The state of the climate in 2016

Posted: Updated:
An undated photo of arctic ice. (Source: NASA) An undated photo of arctic ice. (Source: NASA)
The nearly 300 page report by AMS. (Source: 3TV/CBS 5) The nearly 300 page report by AMS. (Source: 3TV/CBS 5)
On the Big Island of Hawaii, this is where much of the CO2 measurement is done. (Source: NOAA) On the Big Island of Hawaii, this is where much of the CO2 measurement is done. (Source: NOAA)
The Muir Glacier in Alaska over about 100 years. (Source: USGS) The Muir Glacier in Alaska over about 100 years. (Source: USGS)
The McMurray Fire burned for weeks in Alberta, Canada. (Source: Canadian Interagency Forest Fire Centre) The McMurray Fire burned for weeks in Alberta, Canada. (Source: Canadian Interagency Forest Fire Centre)
(3TV/CBS 5) -

The Bulletin of the American Meteorological Society has just released its 27th annual “State of the Climate.” This one for the year 2016.

It’s a huge document, nearly 300 pages long, and I haven’t read it entirely. Yet. But I’ve been able to look through for some highlights/lowlights in this latest climate report.

[RELATED: This year has been the 2nd hottest on record]

The report says all of the major greenhouse gases, carbon dioxide, methane and nitrous oxide continued to increase in the atmosphere and reach record levels. Most interestingly, CO2 had the largest annual increase in 2016 since they started tracking carbon dioxide 58 years ago. The level of CO2 passed 400 parts per million for the first time in modern measurement and in ice core records that go back 800,000 years.

[MORE: Weather blog]

Arctic ice continues to melt at an alarming rate. In 2016, the report says Arctic ice had is lowest winter growth in the 37-year satellite record, tying the previous year, 2015. The sea ice is also relatively younger and thinner than in the past making it more subject to melting.

[RELATED: Is our monsoon changing?]

We’re also losing ice from glaciers. For the 37th consecutive year, glacier ice around the planet was down.

Some good news we’re all aware of was California had a drought-busting winter with its first wetter-than-average year since 2012. But at the same time, there were record droughts in Bolivia and Peru.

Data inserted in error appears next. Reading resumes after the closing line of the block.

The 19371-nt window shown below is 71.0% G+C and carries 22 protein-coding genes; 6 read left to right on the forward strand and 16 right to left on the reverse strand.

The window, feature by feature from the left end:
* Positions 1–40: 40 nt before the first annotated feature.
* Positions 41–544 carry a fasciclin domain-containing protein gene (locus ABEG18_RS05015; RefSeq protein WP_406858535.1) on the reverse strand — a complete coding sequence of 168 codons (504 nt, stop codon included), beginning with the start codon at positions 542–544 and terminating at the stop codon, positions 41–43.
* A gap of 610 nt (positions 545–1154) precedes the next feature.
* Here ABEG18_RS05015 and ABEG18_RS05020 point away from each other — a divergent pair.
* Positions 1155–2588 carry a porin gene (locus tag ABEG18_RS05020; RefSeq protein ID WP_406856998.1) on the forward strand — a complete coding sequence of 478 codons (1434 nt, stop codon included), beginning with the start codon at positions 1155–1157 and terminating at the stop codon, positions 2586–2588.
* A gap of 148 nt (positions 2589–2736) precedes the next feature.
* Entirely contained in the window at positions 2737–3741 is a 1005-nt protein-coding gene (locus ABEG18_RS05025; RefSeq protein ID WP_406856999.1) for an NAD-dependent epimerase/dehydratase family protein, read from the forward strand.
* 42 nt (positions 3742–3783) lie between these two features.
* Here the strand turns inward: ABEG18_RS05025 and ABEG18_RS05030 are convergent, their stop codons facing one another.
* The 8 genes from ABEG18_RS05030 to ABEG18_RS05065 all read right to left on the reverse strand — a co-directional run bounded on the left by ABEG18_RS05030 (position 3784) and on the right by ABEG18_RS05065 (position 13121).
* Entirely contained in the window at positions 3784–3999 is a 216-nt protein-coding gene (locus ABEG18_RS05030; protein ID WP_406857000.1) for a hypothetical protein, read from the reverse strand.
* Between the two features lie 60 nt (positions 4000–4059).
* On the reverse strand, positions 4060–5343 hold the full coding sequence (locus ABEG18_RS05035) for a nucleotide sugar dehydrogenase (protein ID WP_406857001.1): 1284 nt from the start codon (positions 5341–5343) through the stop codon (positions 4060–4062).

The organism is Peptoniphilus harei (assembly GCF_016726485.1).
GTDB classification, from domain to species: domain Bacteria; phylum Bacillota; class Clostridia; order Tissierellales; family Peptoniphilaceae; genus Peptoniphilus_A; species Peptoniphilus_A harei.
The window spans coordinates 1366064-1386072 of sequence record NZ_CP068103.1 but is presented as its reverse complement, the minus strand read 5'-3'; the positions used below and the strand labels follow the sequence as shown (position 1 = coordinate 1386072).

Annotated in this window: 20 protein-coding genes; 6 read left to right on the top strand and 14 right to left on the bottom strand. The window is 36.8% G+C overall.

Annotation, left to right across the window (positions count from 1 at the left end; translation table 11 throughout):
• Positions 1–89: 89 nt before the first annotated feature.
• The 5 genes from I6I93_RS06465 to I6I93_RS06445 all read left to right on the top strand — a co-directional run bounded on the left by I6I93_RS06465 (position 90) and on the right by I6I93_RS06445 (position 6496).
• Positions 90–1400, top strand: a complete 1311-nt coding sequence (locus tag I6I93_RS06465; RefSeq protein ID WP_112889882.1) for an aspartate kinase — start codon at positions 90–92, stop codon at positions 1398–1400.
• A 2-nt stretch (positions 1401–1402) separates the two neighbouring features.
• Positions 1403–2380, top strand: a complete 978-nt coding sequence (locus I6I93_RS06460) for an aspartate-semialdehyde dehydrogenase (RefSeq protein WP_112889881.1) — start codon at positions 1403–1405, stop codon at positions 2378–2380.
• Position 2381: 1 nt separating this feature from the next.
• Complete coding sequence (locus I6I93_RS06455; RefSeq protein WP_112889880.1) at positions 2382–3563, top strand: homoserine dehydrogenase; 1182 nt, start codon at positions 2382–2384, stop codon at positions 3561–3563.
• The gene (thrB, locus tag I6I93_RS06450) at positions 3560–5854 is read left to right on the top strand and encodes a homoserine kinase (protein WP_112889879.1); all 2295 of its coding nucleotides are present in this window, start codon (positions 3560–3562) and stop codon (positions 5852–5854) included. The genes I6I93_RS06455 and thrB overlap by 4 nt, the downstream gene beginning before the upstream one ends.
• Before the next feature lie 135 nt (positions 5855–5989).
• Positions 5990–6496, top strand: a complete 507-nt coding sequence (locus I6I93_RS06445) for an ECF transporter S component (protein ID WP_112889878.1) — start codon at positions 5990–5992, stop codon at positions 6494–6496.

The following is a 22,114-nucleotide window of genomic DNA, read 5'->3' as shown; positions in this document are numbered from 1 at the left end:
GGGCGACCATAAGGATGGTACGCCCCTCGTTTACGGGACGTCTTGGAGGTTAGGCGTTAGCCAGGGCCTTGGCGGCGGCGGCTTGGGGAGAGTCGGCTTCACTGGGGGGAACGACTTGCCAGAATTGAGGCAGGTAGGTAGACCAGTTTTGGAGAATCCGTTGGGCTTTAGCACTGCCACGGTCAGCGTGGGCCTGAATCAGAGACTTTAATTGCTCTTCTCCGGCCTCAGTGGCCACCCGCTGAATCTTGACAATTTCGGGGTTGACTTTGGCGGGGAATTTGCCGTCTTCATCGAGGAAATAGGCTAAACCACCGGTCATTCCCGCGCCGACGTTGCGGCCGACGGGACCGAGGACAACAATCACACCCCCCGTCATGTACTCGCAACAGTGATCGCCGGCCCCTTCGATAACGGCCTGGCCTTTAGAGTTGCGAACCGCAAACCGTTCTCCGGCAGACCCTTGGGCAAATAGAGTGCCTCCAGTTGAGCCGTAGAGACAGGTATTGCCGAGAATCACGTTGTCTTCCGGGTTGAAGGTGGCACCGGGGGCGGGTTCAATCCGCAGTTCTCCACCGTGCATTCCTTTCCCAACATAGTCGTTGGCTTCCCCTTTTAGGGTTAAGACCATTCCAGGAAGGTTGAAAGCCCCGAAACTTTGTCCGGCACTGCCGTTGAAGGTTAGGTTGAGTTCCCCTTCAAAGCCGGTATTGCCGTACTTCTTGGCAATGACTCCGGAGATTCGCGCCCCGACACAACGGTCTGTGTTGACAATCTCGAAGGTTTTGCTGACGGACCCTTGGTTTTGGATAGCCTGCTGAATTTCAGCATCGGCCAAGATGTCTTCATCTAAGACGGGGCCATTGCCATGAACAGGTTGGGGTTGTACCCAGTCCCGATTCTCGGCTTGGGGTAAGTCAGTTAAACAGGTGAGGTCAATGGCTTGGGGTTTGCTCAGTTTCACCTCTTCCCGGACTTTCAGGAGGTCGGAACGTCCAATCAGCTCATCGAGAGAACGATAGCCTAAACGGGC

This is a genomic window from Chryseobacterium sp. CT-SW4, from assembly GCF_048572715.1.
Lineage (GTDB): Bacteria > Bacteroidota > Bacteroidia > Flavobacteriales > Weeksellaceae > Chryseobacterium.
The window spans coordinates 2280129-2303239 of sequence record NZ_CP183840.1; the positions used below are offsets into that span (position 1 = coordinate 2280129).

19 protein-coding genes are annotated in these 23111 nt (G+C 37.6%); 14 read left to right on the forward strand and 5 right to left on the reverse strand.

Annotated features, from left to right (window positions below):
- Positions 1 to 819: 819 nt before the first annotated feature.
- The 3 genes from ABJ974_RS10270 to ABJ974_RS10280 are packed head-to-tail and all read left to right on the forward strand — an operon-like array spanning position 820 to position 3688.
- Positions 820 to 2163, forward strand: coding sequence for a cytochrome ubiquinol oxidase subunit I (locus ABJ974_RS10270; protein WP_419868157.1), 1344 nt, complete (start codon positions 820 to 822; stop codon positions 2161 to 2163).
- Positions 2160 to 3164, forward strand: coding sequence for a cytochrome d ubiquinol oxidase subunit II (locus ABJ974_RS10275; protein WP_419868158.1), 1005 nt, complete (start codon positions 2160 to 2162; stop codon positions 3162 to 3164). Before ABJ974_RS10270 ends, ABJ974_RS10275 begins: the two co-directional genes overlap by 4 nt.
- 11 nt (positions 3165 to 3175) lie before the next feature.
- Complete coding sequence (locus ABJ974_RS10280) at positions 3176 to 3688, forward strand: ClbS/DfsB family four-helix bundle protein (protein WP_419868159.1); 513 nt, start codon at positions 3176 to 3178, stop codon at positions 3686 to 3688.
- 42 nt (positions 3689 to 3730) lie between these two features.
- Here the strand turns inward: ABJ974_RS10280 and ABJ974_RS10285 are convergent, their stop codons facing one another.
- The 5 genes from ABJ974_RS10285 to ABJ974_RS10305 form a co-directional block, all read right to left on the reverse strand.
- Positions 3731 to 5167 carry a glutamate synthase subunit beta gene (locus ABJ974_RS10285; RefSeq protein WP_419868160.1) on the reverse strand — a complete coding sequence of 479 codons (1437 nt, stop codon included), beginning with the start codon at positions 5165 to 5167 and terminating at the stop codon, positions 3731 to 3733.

[RELATED: Phoenix Rainfall Index looks at the big rain picture]

And finally, while our fire season in 2016 was not one of our worst, in Canada, it was out of control. The Fort McMurray wildfire burned 1.5 million acres and was the costliest disaster in Canadian history with $3 billion in losses.

Click/tap here to download the free azfamily mobile app.

Copyright 2017 KPHO/KTVK (KPHO Broadcasting Corporation). All rights reserved.


  • Arizona's Family Weather BlogMore>>

  • Off the beaten path: Forrest Gump Point

    Off the beaten path: Forrest Gump Point

    Thursday, July 19 2018 1:31 PM EDT2018-07-19 17:31:04 GMT
    (Sources: 3TV/CBS 5 and Paramount Pictures)(Sources: 3TV/CBS 5 and Paramount Pictures)
    (Sources: 3TV/CBS 5 and Paramount Pictures)(Sources: 3TV/CBS 5 and Paramount Pictures)

    People come from all over the world to see Arizona's Monument Valley. But there's one view, in particular, that has people parking on the side of the road and then dodging traffic to take a certain picture.

    More >

    People come from all over the world to see Arizona's Monument Valley. But there's one view, in particular, that has people parking on the side of the road and then dodging traffic to take a certain picture.

    More >
  • Earliest mention of monsoon in Arizona

    Earliest mention of monsoon in Arizona

    Wednesday, July 11 2018 9:29 AM EDT2018-07-11 13:29:04 GMT
    The Arizona monsoon probably got its name back in the late 40s. (Source: 3TV/CBS 5)The Arizona monsoon probably got its name back in the late 40s. (Source: 3TV/CBS 5)

    The first mention of the monsoon in Arizona occurred in the 1940s.

    More >

    The first mention of the monsoon in Arizona occurred in the 1940s.

    More >
  • Fourth of July ushers in weather pattern change

    Fourth of July ushers in weather pattern change

    Tuesday, July 3 2018 2:55 PM EDT2018-07-03 18:55:53 GMT

    The Fourth of July is typically a hot and dry holiday in Arizona.  And while that will be the case this year, a big weather change is headed our way later this week. 

    More >

    The Fourth of July is typically a hot and dry holiday in Arizona.  And while that will be the case this year, a big weather change is headed our way later this week. 

    More >